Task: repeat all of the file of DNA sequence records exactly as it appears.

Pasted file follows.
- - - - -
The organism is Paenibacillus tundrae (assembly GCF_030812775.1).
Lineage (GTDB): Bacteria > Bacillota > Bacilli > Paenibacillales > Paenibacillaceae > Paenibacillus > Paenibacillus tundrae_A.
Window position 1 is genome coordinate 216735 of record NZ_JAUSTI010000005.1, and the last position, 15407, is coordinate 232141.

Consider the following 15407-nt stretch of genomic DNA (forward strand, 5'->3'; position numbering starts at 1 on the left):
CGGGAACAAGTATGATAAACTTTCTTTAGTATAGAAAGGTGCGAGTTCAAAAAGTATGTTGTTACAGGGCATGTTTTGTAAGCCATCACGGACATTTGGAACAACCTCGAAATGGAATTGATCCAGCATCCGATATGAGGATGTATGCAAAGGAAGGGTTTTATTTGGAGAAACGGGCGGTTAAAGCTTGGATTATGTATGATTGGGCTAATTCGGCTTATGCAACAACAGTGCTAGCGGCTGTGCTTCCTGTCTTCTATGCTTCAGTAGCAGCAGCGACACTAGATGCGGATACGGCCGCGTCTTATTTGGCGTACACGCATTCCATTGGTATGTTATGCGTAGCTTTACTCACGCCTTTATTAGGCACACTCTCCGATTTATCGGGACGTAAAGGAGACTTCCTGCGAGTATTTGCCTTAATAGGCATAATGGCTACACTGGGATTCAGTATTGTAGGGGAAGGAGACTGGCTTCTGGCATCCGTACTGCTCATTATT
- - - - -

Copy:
The organism is Paenibacillus tundrae (assembly GCF_030812775.1).
Lineage (GTDB): Bacteria > Bacillota > Bacilli > Paenibacillales > Paenibacillaceae > Paenibacillus > Paenibacillus tundrae_A.
Window position 1 is genome coordinate 216735 of record NZ_JAUSTI010000005.1, and the last position, 15407, is coordinate 232141.

Consider the following 15407-nt stretch of genomic DNA (forward strand, 5'->3'; position numbering starts at 1 on the left):
CGGGAACAAGTATGATAAACTTTCTTTAGTATAGAAAGGTGCGAGTTCAAAAAGTATGTTGTTACAGGGCATGTTTTGTAAGCCATCACGGACATTTGGAACAACCTCGAAATGGAATTGATCCAGCATCCGATATGAGGATGTATGCAAAGGAAGGGTTTTATTTGGAGAAACGGGCGGTTAAAGCTTGGATTATGTATGATTGGGCTAATTCGGCTTATGCAACAACAGTGCTAGCGGCTGTGCTTCCTGTCTTCTATGCTTCAGTAGCAGCAGCGACACTAGATGCGGATACGGCCGCGTCTTATTTGGCGTACACGCATTCCATTGGTATGTTATGCGTAGCTTTACTCACGCCTTTATTAGGCACACTCTCCGATTTATCGGGACGTAAAGGAGACTTCCTGCGAGTATTTGCCTTAATAGGCATAATGGCTACACTGGGATTCAGTATTGTAGGGGAAGGAGACTGGCTTCTGGCATCCGTACTGCTCATTATT